Controversy has swirled around the candidacy of Chuck Hagel as secretary of defence, centred on past comments the Republican former senator made about the “Jewish lobby” intimidating congress, sanctions and military action against Iran, and the Pentagon budget.
Amid the his nomination, there have also been an increasing number of opinion pieces in the US press dissecting what James Fallows in The Atlantic describes as a “de-legitimizing campaign” against the decorated Vietnam veteran.
- Fallows uses a headline from the US satirical news website The Onion to suggest that the imminent nomination could be a “this is bullshit” (‘this’ being the campaign against Hagel) moment for President Barack Obama.
- Commentary fiercely critical of the nomination has been published, among others, in the neo-con Weekly Standard, citing a top Republican Senate aide emailing: “Send us Hagel and we will make sure every American knows he is an anti-Semite.” In the Wall Street Journal, Brett Stephens also aired his disapproval at Hagel’s perceived prejudices against the Jewish community.
- Taking a more measured approach, The Washington Post argued that Hagel was not right for the job, arguing his views “fall well to the left of those pursued by Mr. Obama during his first term — and place him near the fringe of the Senate that would be asked to confirm him”. The paper cited, among others, Hagel’s remarks in an FT interview last year.
- In the FT, Geoff Dyer, analyses the criticism, writing that some of it probably stems from the “clear break” that Hagel made with parts of the Republican party, and reminds readers that he also has supporters. In his short profile of the controversial figure, Dyer explains Hagel’s “disilluionment” with the Republican party and his shift against the Iraq war.
- Meanwhile, an editorial in the FT argues in favour of putting Hagel in the driving seat at the Pentagon, saying that he “would offer an injection of fresh thinking into the defence establishment”.
- The contentious nature of his candidacy has laid the foundations for a fierce nomination battle once he is put forward, the FT writes.
- The New Yorker had a sharp retort for Hagel’s “enemies”, arguing that while he had not been formally nominated he was not in a position to respond, citing Ellen Tauscher, formerly the undersecretary of state for arms control, as saying his treatment has been similar to “getting jumped in an alley”.
- In Slate, Fred Kaplan, analyses the “real reason” for the Hagel hatred, pointing out that it is unlike Obama to “pick a fight for its own sake”. Kaplan goes on: “The real question is what kind of job Obama wants his next secretary of defence to do… judging from some of his actions and remarks on matters of national defense, Hagel seems to be the right choice. And that’s what disturbs the most outspoken Hagel-resisters.”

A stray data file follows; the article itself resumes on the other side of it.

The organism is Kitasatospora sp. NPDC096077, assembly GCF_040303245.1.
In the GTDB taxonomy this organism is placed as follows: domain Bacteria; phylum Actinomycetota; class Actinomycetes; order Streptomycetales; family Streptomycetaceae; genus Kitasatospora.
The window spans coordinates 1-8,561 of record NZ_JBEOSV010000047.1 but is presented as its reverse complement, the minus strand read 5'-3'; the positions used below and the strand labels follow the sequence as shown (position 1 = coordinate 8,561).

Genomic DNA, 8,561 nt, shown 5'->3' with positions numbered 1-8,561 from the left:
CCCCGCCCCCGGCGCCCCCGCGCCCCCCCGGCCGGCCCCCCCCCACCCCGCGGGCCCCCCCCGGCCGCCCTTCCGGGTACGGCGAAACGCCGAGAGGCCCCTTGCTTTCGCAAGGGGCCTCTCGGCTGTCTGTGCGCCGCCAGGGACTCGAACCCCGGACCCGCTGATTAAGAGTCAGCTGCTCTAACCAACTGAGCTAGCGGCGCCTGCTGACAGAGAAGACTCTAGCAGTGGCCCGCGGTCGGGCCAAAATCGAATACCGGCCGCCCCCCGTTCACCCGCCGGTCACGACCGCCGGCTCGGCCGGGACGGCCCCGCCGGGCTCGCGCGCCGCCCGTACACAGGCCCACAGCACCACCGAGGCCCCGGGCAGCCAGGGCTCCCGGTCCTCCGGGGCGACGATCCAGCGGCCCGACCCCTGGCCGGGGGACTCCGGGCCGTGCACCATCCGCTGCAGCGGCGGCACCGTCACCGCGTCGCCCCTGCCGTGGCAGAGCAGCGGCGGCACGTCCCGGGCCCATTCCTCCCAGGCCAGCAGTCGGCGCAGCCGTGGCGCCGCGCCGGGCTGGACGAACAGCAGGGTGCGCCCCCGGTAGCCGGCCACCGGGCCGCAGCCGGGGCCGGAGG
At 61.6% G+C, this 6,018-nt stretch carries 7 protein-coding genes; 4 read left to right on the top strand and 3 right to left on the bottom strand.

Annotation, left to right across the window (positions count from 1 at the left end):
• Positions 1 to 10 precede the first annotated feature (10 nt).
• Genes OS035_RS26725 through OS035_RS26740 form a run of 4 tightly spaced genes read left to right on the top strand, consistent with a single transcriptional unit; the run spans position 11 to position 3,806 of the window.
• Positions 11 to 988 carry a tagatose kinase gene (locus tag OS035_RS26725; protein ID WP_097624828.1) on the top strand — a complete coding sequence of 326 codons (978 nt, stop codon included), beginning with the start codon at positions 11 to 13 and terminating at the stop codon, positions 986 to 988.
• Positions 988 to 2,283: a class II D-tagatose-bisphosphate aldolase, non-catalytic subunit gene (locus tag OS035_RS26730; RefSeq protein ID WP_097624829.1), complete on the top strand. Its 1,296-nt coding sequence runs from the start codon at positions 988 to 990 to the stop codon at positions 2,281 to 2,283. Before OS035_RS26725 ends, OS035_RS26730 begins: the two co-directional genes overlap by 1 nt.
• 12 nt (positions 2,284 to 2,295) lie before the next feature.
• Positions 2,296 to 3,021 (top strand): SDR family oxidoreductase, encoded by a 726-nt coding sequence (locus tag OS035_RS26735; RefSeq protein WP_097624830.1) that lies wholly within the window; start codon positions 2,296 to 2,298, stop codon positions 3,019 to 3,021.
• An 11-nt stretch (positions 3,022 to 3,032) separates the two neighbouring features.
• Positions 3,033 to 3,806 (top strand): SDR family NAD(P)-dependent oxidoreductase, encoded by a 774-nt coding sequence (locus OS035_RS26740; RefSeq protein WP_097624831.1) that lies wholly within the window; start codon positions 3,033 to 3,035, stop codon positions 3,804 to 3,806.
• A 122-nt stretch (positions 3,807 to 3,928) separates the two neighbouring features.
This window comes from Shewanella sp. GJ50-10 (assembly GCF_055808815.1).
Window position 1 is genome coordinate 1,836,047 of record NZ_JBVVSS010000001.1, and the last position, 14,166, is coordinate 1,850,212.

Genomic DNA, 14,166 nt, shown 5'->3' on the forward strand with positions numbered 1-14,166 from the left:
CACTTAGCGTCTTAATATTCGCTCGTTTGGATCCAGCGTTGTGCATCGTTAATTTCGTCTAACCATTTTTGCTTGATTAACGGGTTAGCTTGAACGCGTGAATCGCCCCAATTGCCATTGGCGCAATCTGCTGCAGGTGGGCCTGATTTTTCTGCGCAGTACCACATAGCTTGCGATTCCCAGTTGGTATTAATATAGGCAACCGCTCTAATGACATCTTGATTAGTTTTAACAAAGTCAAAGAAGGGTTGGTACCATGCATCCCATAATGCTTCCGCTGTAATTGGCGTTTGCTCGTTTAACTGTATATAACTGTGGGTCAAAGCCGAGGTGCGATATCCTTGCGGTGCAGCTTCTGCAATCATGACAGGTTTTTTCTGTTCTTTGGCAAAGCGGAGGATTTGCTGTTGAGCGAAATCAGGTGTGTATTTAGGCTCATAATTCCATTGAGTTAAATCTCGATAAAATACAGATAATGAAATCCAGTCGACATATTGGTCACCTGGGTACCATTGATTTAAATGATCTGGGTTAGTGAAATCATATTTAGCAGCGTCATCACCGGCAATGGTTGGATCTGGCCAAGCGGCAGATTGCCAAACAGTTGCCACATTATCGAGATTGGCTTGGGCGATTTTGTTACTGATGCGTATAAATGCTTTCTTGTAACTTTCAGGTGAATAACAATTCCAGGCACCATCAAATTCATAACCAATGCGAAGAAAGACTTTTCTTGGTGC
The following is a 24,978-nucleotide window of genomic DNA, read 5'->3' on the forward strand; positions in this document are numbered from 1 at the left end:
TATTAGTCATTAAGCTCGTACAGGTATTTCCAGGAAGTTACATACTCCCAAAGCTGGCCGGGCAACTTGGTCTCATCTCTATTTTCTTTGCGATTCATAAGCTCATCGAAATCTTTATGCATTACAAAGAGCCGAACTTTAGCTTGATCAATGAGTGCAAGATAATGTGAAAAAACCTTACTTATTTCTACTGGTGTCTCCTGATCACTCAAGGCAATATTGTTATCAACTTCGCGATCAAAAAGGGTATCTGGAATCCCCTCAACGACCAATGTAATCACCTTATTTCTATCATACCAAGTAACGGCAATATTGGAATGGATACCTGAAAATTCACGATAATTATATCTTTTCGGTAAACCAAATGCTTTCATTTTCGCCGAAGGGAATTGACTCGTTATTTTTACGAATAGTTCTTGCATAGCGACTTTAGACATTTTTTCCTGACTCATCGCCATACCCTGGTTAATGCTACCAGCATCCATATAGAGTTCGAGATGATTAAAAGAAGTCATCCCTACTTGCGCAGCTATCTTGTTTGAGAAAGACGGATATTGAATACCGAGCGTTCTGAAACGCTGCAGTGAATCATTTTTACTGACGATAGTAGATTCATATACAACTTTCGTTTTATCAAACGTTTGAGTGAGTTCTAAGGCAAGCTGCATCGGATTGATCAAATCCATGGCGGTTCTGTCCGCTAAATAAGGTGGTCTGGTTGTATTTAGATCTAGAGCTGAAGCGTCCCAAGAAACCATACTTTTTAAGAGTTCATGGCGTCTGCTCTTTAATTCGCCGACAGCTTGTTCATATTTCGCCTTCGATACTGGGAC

- The New York Times’s 2006 magazine piece on Hagel has been unearthed and is doing the rounds again. It makes for fascinating reading, describing his growing distaste for the Iraq war as well as delving into his past. At one point, Joseph Lelyveld writes: “Chuck Hagel never became a dove, but he became a bird that’s nearly as rare in the Republican aviary. He became an internationalist, someone who’s capable of feeling intensely about alliances, multilateral endeavors, the value of global institutions; a fellow traveler of the Council on Foreign Relations, a politician who actually reads Foreign Affairs.”
- In a piece Hagel wrote for the FT back in 2005 on US relations with China amid tension over the Asian nation’s ballooning exports, he concludes: “The US must also take positive steps to maintain its competitive position in the world. It also must get its own house in order. Raising trade barriers or compromising its core, free trade values will undermine America’s overall long-term interests. We must rein in US deficit spending, promote greater domestic savings, address the growing entitlement challenge, rehabilitate infrastructure, invest in education and establish immigration reform. That is how America can maintain pre-eminence in the 21st century, regardless of the rise of China or any other nation.”